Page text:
If one of your friends publishes an article on the website of a national magazine that is not to your taste, what would you expect to happen?
In my world I’d have a large or small falling out in the comments, or possibly over a pint of beer in the pub, and remain friends, or perhaps not.
I will explain that a bit later. Firstly, though, a bit of background on the dramatis personae for those who are not students of left-wing political mud-wrestling. Skip this next section if you know the territory.
[Update Sat 23/7/2011 AM: I have received a comment from the Deputy Editor of the New Statesman explaining their editorial policy for bloggers, which is included at the end of the body of this article.]
The ‘Anti-Cuts’ movement are the people who are protesting the ‘Cuts’, a coalition (‘movement’) of anybody who wants to be involved – which is therefore slightly difficult to control. The best known group amongst them are UK Uncut, who do PR stunts such as occupying Fortnum and Mason, and your local bank.
Black Bloc violence (which UK Uncut spokespeople on television try to set at a distance, but will not condemn) is a tactic where some members of the movement smash things up to blow off steam and challenge capitalism. These can easily be people who are ‘peaceful’ at other times. Naturally, some people do more ‘Black Bloc’-ing than others.
At the core of the ‘movement’ there are a number of people associated with various far-left ‘revolutionary’ groupings, and attempts to use the anticuts protests as a vehicle for building the influence of their own political movements. If you think of the SWP, the Militant Tendency (as was), and similar splinter groups and their various ‘projects’, ‘campaigns’ and ‘fronts’, you are in roughly the correct territory.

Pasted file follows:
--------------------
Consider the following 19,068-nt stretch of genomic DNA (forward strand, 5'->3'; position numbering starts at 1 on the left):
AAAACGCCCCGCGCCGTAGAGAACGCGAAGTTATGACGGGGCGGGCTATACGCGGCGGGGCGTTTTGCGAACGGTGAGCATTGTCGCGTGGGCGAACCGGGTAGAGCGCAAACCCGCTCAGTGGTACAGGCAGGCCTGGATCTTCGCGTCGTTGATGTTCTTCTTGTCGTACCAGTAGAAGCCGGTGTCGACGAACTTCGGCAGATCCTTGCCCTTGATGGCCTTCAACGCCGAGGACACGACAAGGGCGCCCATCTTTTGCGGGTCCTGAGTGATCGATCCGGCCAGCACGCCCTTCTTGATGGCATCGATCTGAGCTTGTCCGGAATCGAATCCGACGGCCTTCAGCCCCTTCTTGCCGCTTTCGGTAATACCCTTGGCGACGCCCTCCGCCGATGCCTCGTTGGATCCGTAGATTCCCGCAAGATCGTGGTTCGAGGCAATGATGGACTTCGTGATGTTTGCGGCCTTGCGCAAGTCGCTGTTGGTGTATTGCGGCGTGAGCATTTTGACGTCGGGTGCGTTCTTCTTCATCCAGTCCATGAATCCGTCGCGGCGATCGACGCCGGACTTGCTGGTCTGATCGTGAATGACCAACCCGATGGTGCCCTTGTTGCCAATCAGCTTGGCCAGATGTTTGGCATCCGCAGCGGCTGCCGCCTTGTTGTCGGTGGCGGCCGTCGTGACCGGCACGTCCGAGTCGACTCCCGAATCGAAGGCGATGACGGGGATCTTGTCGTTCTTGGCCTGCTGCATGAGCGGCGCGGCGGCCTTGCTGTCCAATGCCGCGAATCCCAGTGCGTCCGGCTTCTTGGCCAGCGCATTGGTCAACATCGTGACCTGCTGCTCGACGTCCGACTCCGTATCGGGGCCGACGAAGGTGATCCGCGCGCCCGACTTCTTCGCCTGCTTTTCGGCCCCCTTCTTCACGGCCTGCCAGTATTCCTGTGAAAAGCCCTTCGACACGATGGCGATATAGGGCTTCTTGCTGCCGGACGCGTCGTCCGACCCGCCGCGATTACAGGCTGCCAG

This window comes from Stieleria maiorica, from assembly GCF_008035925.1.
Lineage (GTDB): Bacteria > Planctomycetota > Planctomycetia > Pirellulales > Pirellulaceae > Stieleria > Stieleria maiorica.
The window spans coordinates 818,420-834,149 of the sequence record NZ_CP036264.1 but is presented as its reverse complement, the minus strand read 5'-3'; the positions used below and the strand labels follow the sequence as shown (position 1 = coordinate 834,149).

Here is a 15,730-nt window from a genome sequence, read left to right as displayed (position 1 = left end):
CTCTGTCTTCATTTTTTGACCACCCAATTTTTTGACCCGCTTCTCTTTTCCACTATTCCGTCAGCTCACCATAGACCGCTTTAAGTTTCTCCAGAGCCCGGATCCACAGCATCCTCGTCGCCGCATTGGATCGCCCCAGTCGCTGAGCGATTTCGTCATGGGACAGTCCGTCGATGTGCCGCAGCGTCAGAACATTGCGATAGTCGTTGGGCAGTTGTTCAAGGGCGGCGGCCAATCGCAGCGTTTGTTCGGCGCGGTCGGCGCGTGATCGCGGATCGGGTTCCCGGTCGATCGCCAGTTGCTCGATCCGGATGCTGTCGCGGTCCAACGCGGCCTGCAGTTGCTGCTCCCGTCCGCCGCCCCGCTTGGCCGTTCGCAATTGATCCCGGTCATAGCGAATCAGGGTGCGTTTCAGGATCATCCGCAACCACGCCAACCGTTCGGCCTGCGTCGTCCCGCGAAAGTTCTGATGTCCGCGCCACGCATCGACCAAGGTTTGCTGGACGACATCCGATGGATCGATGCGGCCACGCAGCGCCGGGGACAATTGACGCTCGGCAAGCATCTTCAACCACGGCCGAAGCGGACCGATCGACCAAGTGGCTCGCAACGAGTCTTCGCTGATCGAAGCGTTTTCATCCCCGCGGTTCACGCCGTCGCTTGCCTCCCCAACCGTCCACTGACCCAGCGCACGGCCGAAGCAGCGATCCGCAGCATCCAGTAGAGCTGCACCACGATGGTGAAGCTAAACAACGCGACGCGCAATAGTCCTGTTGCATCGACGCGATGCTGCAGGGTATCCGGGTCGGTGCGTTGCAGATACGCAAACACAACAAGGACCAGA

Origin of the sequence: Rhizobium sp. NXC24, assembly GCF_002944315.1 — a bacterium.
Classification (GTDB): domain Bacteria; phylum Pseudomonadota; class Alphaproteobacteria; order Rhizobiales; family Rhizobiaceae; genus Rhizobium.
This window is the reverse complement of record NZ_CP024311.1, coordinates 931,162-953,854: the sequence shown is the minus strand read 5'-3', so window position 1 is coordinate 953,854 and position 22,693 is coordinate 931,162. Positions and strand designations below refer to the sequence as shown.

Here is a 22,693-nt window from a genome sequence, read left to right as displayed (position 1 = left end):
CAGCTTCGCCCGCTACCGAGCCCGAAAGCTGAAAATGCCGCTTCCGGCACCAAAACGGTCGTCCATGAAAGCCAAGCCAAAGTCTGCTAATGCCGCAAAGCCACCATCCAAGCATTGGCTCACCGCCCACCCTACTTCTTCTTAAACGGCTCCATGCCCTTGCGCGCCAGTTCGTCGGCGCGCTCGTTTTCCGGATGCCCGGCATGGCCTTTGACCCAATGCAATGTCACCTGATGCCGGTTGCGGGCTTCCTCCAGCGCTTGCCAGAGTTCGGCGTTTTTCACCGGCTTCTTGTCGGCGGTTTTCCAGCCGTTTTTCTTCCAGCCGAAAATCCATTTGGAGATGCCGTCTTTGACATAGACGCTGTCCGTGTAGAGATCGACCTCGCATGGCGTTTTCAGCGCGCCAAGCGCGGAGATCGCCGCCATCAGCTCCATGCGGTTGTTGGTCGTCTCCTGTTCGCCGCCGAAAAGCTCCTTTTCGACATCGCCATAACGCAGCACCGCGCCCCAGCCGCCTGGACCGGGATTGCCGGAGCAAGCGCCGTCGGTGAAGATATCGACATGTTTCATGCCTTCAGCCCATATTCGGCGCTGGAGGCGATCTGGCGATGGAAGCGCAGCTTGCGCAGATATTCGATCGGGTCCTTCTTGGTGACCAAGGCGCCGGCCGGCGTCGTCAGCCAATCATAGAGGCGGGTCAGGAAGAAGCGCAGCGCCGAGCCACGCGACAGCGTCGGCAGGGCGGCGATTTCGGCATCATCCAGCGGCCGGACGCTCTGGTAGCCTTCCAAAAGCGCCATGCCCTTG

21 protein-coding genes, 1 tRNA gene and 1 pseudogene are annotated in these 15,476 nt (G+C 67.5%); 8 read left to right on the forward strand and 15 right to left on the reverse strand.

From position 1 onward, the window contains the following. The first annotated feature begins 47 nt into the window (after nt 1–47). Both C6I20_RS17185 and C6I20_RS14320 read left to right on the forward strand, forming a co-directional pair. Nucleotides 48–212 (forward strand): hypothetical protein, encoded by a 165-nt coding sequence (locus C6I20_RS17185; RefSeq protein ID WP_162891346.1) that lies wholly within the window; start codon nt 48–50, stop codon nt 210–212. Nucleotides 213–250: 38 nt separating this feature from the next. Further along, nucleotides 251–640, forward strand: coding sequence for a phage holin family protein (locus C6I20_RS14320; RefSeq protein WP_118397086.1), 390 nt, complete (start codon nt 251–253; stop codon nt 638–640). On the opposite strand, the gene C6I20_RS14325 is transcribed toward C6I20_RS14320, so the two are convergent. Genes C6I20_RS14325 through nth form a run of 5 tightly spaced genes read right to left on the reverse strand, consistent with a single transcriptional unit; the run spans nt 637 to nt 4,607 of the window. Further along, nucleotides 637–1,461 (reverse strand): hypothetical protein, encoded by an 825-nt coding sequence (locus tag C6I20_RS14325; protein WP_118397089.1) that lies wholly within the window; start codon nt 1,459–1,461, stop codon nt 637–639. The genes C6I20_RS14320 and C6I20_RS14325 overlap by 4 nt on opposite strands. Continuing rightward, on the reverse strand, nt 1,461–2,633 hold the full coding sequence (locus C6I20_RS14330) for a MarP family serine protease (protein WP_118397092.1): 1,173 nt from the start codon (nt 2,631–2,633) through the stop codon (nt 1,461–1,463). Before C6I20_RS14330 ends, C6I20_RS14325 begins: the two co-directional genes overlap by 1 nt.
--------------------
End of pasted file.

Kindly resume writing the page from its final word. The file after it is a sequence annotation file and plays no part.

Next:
Charlie Gilmour is the cheeky anti-cuts chappie who swung on the flag on the cenotaph, and has just been locked up for 16 months. He is the son of journalist Polly Sampson, and has been adopted by her husband David Gilmour, previously of Pink Floyd. He was imprisoned for ‘violent disorder’ following events at an anti-tuition fees demonstration in December 2010.
Laurie Penny is a blogger and former Morning Star columnist, turned New Statesman/Independent contributor, with a highly innovative line in political rhetoric. She also has a habit of occasionally opening fire from the hip without stopping to reflect.
Laurie has worked herself into a position where she is seen as both an activist within the movement, and as an interpreter of the movement to those outside, and to the media.
This last brings some interesting tensions and conflicts of interest between, one the one hand, trustworthy reporting and, on the other, bigging-up the ‘movement’.
The hearing where Charlie Gilmour was sentenced was last Friday, 15 July 2011.
Then on Saturday 16th at 15.17pm, the New Statesman published a vigorous article under Laurie’s byline:
The link above is to a later, tamed, version of the piece.
A remarkable article, not least for its vituperation and introduction of personal anecdote, but also for getting some quite creative phrases onto the website of the New Statesman:
‘spoilt, selfish, drug-addled neo-aristocratic nihilist with daddy issues’
There’s more, but I didn’t save the article when I read it. If anyone has preserved the original, which I read but did not save, I’d welcome a copy.
“Epic dickwaddery”, at least, is unique amongst those articles currently indexed by Google News:
By 5pm on Sunday 17th, the piece had been – as I say – ‘tamed’, and replaced with a much toned-down version. ‘Utter prats’, ‘monumental bender’, and ‘prize dickhead’ have survived the post-publication scrub-up, but regrettably that is all.